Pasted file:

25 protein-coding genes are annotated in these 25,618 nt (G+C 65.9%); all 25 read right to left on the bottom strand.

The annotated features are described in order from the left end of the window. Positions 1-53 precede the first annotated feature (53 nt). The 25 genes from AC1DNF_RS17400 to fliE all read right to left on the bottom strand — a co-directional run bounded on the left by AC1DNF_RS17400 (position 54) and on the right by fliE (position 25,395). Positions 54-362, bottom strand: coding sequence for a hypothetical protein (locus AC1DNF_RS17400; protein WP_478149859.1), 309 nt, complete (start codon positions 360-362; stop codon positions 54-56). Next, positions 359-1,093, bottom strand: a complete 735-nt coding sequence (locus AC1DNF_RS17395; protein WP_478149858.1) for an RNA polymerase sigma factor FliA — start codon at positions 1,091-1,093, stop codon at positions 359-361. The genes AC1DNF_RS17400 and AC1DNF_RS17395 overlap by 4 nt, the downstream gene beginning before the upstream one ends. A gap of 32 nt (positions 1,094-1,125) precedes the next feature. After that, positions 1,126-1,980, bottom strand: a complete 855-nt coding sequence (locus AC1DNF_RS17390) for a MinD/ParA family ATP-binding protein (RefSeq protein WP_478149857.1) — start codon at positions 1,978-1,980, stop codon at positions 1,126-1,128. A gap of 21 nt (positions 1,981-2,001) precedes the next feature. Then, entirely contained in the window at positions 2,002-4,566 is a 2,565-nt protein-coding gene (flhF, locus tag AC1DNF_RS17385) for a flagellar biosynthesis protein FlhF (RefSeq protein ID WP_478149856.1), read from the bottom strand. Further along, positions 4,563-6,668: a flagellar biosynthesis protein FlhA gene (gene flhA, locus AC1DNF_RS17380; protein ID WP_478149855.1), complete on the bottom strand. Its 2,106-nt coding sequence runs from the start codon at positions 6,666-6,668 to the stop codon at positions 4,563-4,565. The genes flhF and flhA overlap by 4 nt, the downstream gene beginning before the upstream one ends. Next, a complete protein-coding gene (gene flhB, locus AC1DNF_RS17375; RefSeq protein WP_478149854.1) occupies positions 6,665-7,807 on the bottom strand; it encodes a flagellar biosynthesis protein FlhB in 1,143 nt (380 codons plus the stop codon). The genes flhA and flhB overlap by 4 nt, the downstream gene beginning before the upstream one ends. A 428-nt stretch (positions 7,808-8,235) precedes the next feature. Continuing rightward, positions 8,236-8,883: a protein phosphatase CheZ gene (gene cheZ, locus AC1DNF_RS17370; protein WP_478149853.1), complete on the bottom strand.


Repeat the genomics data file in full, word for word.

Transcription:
25 protein-coding genes are annotated in these 25,618 nt (G+C 65.9%); all 25 read right to left on the bottom strand.

The annotated features are described in order from the left end of the window. Positions 1-53 precede the first annotated feature (53 nt). The 25 genes from AC1DNF_RS17400 to fliE all read right to left on the bottom strand — a co-directional run bounded on the left by AC1DNF_RS17400 (position 54) and on the right by fliE (position 25,395). Positions 54-362, bottom strand: coding sequence for a hypothetical protein (locus AC1DNF_RS17400; protein WP_478149859.1), 309 nt, complete (start codon positions 360-362; stop codon positions 54-56). Next, positions 359-1,093, bottom strand: a complete 735-nt coding sequence (locus AC1DNF_RS17395; protein WP_478149858.1) for an RNA polymerase sigma factor FliA — start codon at positions 1,091-1,093, stop codon at positions 359-361. The genes AC1DNF_RS17400 and AC1DNF_RS17395 overlap by 4 nt, the downstream gene beginning before the upstream one ends. A gap of 32 nt (positions 1,094-1,125) precedes the next feature. After that, positions 1,126-1,980, bottom strand: a complete 855-nt coding sequence (locus AC1DNF_RS17390) for a MinD/ParA family ATP-binding protein (RefSeq protein WP_478149857.1) — start codon at positions 1,978-1,980, stop codon at positions 1,126-1,128. A gap of 21 nt (positions 1,981-2,001) precedes the next feature. Then, entirely contained in the window at positions 2,002-4,566 is a 2,565-nt protein-coding gene (flhF, locus tag AC1DNF_RS17385) for a flagellar biosynthesis protein FlhF (RefSeq protein ID WP_478149856.1), read from the bottom strand. Further along, positions 4,563-6,668: a flagellar biosynthesis protein FlhA gene (gene flhA, locus AC1DNF_RS17380; protein ID WP_478149855.1), complete on the bottom strand. Its 2,106-nt coding sequence runs from the start codon at positions 6,666-6,668 to the stop codon at positions 4,563-4,565. The genes flhF and flhA overlap by 4 nt, the downstream gene beginning before the upstream one ends. Next, a complete protein-coding gene (gene flhB, locus AC1DNF_RS17375; RefSeq protein WP_478149854.1) occupies positions 6,665-7,807 on the bottom strand; it encodes a flagellar biosynthesis protein FlhB in 1,143 nt (380 codons plus the stop codon). The genes flhA and flhB overlap by 4 nt, the downstream gene beginning before the upstream one ends. A 428-nt stretch (positions 7,808-8,235) precedes the next feature. Continuing rightward, positions 8,236-8,883: a protein phosphatase CheZ gene (gene cheZ, locus AC1DNF_RS17370; protein WP_478149853.1), complete on the bottom strand.